Sensorless ANFIS-Based Control of PV-Powered Double Stator Induction Motors for EVs

Sensorless ANFIS-Based Control of PV-Powered Double Stator Induction Motors for EVs

Toufik Roubache* Souad Chaouch

Department of Electrical Engineering, M’sila University, M’sila 28000, Algeria

LSPIE, Department of Electrical Engineering, Batna 2 University, Batna 05078, Algeria

Corresponding Author Email:
16 October 2023
10 January 2024
5 February 2024
Available online: 
29 February 2024
| Citation

© 2024 The authors. This article is published by IIETA and is licensed under the CC BY 4.0 license (



This paper propose a robust ANFIS based on Luenberger observer for sensor-less control of DSIM drives via backstepping control (BC) and supplied by a photovoltaic solar. The maximum power delivery to the DSIM is achieved by boost converter which employs P&O MPPT controller. It adjusts the duty cycle of the three-level DC-DC boost converter for extracting maximum power from PV array. In addition, ANFIS is used in this study to ameliorate the performance of this sensor-less control. However, to enhance the performances of this control, we used an EV based dynamic emulator. Thus, we sized and tested the global system under different metrological conditions. In Addition, we have highlighted the comparative analysis between the suggested ANFIS-LO and conventional observer. Finally, the obtained results show the efficiency of the suggested control scheme and the improvements of ANFIS controller based on LO in a DSIM drive system.


backstepping control (BC), double stator induction motor (DSIM), electric vehicle (EV), photovoltaic system (PV)

1. Introduction

Nowadays, generating electricity from a photovoltaic (PV) cell is mostly depending on adjusting ambient conditions, such as temperature, irradiance, and associated loads with the terminals to the PV system. In addition, employing non-renewable energy sources to generate electricity upsets the ecosystem's balance and results in significant pollution.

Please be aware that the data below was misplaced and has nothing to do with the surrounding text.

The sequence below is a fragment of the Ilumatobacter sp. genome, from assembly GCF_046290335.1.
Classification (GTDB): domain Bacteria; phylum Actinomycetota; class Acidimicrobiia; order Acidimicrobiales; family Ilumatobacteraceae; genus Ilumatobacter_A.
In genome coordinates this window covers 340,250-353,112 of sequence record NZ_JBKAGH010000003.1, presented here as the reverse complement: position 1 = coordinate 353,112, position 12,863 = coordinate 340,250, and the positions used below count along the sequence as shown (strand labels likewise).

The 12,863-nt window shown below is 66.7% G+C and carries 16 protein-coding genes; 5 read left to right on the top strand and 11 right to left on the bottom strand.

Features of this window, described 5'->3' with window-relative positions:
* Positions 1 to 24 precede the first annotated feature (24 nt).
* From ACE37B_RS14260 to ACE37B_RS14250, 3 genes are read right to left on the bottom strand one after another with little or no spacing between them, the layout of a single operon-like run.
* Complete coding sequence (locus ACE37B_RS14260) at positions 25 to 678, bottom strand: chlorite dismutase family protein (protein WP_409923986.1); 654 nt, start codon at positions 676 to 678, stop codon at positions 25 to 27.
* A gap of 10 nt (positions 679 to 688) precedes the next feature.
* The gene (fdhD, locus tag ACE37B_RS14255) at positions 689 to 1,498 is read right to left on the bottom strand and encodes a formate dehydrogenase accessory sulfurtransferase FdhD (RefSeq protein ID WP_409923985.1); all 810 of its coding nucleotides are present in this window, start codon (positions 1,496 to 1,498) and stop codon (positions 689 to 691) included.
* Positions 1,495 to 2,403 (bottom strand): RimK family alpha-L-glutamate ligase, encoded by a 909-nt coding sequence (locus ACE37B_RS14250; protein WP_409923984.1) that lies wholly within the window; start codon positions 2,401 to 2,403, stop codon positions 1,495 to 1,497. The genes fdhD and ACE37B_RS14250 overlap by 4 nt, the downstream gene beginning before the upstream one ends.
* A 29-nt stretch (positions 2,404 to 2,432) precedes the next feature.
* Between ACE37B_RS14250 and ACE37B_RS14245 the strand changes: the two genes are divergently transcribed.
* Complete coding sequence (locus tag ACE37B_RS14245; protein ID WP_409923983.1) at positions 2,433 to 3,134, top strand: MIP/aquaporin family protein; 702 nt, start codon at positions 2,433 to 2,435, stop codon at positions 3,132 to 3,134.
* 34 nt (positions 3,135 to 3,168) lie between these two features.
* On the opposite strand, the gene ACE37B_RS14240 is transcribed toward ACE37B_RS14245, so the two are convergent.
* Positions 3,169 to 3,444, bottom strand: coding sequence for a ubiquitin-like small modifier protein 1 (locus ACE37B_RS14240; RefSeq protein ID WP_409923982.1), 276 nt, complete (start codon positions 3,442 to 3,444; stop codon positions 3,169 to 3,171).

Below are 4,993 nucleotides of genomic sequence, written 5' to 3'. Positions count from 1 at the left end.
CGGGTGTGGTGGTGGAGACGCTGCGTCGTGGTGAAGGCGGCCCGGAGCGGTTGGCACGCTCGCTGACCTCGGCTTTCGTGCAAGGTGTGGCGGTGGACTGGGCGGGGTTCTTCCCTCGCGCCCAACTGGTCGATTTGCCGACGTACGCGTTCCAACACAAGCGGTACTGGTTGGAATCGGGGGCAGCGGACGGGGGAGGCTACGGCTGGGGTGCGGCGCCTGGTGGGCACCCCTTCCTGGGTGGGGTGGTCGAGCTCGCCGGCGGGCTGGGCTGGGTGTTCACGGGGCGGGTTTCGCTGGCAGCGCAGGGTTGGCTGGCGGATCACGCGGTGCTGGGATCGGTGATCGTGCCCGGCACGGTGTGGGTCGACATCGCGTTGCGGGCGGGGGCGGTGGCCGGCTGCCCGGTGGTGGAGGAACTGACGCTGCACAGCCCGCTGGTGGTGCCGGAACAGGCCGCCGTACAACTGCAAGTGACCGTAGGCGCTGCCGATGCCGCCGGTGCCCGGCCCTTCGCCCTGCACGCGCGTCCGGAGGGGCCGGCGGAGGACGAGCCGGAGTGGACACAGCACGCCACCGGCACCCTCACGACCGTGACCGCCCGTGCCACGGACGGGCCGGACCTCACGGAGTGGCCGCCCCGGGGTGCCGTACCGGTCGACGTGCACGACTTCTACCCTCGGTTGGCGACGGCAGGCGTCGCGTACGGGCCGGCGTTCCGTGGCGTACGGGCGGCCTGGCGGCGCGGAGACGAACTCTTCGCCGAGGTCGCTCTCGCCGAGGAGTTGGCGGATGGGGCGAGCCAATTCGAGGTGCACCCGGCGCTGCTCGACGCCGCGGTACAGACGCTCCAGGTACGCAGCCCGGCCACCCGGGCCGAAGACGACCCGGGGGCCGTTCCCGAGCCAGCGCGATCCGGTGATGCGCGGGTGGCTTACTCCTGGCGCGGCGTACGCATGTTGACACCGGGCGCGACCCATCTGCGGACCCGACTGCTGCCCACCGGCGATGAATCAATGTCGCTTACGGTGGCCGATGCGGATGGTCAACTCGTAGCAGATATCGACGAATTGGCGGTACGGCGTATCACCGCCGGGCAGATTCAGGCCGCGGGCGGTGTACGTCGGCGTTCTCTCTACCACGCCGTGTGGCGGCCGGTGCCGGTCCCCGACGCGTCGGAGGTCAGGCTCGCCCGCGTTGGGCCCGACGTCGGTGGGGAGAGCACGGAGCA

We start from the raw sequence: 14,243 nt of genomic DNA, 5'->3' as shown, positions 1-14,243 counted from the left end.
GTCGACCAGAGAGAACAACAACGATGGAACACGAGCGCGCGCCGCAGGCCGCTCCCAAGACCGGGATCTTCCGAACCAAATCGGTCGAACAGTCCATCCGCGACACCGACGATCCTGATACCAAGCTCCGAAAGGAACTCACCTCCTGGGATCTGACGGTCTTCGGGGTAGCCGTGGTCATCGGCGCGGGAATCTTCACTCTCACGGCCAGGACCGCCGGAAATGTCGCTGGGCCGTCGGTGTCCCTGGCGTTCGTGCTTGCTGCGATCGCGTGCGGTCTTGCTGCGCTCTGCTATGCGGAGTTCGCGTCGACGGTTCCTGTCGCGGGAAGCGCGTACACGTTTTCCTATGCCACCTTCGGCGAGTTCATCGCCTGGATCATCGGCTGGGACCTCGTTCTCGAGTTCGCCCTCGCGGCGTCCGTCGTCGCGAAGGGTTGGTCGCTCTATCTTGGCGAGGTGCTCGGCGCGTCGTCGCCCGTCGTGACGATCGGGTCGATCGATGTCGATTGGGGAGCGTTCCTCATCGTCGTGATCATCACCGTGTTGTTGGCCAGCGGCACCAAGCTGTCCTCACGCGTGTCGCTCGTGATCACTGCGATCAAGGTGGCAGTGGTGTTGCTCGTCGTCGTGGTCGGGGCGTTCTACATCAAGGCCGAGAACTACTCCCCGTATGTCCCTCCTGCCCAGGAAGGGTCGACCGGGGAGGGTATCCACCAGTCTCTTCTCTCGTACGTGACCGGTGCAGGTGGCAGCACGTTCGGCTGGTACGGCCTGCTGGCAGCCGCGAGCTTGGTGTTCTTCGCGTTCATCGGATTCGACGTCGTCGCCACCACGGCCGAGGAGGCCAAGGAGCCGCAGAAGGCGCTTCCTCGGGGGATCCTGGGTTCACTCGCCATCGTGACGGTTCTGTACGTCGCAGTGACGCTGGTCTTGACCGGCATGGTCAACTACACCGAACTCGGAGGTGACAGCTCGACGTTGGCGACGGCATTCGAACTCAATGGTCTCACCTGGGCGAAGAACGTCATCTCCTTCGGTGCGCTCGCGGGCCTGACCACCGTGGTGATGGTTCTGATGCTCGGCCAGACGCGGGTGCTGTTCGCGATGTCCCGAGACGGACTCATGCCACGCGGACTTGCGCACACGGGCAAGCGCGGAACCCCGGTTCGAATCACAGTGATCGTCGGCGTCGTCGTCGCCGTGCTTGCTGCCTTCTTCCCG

On the other hand, electrical sources’ process, as well as the development of power electronic, which permits interest in multiphase machines particularly, the DSIM. It has a lot of advantages, such as: Power segmentation, great power, ruggedness, high reliability, and strong stability for both low and high speed [1-3]. However, this type of machines is used in high-power, including traction like aircrafts and electrical/hybrid vehicles [4-7].

Currently, several modern control techniques lead to estimate speed and flux of the DSIM such as: Kalman filter and Luenberger observer (LO). In this study, we focus on the LO combined with ANFIS algorithm. Compared with the other methods, backstepping techniques have attractive advantages of robustness and a step-by-step procedure to synthesize the feedback control laws based on the Lyapunov functions [8]. To enhance the performance of DSIM, a lot of studies have been done, one of which is the development of the sensor-less control (SLC). SLC has a pivotal role to minimize the system sensors number. The conventional SLC can increase the efficiency of global system by brushing up Artificial Intelligence techniques (AI), SLC for DSIM are updated. Neural Network, Fuzzy Logic and ANFIS are techniques which can ameliorate tracking speed than classical approaches [9, 10]. Furthermore, the control strategy proposed is a sensor-less BC based on ANFIS-LO. It has a good performance because of the insensitivity to external disturbance and to the nonlinearity systems. A control technique based on a backstepping controller using LO has been developed by many researchers [11].